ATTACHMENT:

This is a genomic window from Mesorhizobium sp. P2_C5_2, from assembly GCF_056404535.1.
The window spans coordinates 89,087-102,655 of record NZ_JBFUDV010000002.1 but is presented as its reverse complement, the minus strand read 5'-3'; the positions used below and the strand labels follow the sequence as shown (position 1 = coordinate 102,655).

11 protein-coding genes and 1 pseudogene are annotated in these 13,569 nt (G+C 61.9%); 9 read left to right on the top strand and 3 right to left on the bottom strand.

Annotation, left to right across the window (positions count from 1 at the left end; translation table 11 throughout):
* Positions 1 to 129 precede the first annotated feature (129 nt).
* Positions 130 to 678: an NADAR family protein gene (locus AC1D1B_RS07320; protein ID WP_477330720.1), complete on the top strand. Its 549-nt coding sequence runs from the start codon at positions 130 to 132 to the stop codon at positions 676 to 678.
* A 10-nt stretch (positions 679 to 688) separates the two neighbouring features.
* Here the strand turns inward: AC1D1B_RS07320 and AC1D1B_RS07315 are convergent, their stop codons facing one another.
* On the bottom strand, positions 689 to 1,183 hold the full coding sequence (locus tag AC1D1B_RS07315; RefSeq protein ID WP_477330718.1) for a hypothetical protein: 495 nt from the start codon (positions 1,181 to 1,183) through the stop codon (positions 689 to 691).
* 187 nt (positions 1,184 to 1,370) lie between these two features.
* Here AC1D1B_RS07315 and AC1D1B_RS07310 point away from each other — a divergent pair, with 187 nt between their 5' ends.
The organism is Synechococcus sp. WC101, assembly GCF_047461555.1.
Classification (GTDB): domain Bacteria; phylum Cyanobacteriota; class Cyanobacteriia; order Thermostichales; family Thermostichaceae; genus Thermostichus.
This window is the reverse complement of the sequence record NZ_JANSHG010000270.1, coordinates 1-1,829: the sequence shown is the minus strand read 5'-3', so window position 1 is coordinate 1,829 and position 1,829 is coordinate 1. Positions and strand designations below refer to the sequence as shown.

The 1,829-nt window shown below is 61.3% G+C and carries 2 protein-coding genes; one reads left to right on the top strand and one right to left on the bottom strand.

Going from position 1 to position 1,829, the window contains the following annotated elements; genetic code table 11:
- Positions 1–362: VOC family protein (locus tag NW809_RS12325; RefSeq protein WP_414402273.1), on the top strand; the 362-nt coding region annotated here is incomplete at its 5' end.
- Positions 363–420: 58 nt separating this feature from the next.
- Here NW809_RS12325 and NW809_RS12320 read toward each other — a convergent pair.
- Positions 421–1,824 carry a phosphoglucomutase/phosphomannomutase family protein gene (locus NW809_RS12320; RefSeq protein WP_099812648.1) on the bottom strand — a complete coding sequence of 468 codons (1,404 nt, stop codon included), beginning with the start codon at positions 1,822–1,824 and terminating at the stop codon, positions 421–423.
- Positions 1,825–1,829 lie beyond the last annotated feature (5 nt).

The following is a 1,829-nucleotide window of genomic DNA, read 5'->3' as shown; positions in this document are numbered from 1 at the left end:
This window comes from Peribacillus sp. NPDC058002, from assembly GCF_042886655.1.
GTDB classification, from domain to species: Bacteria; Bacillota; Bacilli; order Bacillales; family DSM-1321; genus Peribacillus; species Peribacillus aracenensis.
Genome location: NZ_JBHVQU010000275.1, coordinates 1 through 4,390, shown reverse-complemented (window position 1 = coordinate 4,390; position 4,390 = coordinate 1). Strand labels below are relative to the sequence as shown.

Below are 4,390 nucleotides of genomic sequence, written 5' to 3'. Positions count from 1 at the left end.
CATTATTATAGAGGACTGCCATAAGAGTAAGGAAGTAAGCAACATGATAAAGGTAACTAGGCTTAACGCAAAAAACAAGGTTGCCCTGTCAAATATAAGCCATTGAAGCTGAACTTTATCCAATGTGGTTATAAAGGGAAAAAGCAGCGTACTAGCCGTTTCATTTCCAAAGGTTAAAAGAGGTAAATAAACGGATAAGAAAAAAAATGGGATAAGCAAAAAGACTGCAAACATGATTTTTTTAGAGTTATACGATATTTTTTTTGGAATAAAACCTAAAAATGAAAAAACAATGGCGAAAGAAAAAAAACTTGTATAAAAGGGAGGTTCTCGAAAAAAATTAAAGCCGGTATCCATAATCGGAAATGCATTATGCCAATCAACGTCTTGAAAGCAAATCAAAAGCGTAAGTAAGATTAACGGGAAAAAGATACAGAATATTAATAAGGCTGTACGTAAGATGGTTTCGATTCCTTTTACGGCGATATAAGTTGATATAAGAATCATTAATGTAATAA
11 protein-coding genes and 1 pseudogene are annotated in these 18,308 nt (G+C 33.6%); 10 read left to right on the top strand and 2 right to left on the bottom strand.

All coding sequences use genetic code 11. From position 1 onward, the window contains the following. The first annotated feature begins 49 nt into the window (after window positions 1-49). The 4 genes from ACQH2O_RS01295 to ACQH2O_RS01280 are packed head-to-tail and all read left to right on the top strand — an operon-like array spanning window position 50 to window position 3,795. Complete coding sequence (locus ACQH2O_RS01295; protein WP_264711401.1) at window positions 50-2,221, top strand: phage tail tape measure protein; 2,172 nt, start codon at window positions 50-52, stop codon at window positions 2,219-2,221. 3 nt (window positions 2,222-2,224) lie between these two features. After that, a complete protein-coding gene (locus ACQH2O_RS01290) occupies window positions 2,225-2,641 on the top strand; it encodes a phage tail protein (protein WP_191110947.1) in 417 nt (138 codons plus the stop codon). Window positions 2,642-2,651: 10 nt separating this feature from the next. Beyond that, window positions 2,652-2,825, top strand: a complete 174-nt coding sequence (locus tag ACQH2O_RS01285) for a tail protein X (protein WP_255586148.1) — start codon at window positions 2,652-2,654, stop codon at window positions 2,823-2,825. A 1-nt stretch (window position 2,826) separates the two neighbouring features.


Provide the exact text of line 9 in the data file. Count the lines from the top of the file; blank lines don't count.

* On the bottom strand, positions 689 to 1,183 hold the full coding sequence (locus tag AC1D1B_RS07315; RefSeq protein ID WP_477330718.1) for a hypothetical protein: 495 nt from the start codon (positions 1,181 to 1,183) through the stop codon (positions 689 to 691).